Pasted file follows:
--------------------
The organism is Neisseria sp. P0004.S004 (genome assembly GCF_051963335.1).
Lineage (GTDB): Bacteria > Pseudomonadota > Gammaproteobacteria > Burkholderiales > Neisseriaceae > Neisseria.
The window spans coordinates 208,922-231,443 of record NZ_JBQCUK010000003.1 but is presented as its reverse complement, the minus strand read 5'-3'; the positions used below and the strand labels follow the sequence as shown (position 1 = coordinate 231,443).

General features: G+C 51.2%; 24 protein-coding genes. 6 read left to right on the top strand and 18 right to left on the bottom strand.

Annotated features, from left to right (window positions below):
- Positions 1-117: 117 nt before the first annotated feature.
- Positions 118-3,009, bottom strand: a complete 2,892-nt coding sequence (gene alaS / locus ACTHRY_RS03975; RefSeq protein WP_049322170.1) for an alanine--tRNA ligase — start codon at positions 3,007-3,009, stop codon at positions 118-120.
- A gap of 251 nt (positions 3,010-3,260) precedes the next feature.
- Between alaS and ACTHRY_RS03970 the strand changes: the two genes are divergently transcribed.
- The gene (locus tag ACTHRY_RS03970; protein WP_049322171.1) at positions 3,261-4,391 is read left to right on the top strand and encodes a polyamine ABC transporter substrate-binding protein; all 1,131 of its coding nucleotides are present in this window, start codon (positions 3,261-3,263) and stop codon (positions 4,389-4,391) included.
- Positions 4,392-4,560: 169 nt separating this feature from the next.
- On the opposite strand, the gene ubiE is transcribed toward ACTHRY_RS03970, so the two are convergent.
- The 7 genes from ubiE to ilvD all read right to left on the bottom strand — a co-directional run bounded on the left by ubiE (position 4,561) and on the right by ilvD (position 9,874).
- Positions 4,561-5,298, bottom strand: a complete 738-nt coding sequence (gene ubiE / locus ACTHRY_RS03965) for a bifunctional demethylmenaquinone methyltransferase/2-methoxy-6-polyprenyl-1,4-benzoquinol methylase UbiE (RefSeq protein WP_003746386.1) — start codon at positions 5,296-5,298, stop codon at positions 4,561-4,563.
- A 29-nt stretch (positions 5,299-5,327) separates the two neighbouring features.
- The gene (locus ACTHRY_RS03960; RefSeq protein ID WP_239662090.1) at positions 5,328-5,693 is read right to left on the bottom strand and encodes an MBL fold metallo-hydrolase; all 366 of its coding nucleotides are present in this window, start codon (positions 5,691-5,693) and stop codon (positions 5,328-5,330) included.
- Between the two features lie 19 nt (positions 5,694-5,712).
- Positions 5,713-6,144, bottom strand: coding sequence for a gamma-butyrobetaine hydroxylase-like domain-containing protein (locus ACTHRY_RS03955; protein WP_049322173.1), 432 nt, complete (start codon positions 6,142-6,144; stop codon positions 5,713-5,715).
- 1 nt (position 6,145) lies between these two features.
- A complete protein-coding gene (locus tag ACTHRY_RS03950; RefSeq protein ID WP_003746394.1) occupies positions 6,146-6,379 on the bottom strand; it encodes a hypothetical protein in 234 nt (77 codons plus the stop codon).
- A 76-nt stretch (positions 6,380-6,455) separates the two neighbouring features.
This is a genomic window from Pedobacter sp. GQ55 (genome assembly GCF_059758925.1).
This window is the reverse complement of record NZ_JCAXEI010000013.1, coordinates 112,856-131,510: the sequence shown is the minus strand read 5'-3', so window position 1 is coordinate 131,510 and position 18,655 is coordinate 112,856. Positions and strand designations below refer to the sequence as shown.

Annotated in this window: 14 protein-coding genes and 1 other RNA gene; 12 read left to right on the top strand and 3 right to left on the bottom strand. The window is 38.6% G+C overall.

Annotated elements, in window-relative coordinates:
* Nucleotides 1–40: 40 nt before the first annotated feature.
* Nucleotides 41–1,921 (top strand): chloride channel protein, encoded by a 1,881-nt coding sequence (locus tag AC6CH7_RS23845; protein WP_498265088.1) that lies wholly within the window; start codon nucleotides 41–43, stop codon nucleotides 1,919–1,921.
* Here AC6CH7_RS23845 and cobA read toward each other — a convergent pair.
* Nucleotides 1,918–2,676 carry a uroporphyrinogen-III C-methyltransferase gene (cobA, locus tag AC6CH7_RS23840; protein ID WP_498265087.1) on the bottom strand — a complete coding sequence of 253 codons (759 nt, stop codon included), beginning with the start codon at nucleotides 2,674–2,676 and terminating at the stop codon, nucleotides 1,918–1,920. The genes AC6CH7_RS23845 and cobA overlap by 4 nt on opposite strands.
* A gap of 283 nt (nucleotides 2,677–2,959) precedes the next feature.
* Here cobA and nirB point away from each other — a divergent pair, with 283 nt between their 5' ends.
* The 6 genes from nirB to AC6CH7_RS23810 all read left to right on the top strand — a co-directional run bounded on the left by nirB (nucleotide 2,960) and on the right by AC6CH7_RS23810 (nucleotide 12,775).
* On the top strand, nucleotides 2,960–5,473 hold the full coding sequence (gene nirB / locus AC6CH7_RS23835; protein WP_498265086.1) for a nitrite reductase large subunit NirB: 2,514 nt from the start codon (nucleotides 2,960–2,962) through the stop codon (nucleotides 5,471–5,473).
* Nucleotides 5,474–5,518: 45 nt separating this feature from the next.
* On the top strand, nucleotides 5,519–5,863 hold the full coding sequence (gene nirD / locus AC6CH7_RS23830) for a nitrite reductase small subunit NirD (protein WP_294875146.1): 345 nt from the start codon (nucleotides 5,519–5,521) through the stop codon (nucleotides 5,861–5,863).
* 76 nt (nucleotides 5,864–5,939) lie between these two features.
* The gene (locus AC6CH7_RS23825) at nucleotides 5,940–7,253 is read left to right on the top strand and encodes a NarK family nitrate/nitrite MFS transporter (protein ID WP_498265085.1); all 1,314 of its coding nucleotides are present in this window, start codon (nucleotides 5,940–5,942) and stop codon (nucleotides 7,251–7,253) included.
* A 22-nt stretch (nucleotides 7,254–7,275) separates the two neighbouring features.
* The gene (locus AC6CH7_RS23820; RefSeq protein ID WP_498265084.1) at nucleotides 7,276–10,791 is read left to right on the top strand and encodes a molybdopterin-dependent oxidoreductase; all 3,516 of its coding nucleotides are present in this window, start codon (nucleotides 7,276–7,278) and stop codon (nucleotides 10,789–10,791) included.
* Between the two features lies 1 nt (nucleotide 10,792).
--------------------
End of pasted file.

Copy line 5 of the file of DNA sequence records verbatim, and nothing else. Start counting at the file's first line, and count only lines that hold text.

Annotated features, from left to right (window positions below):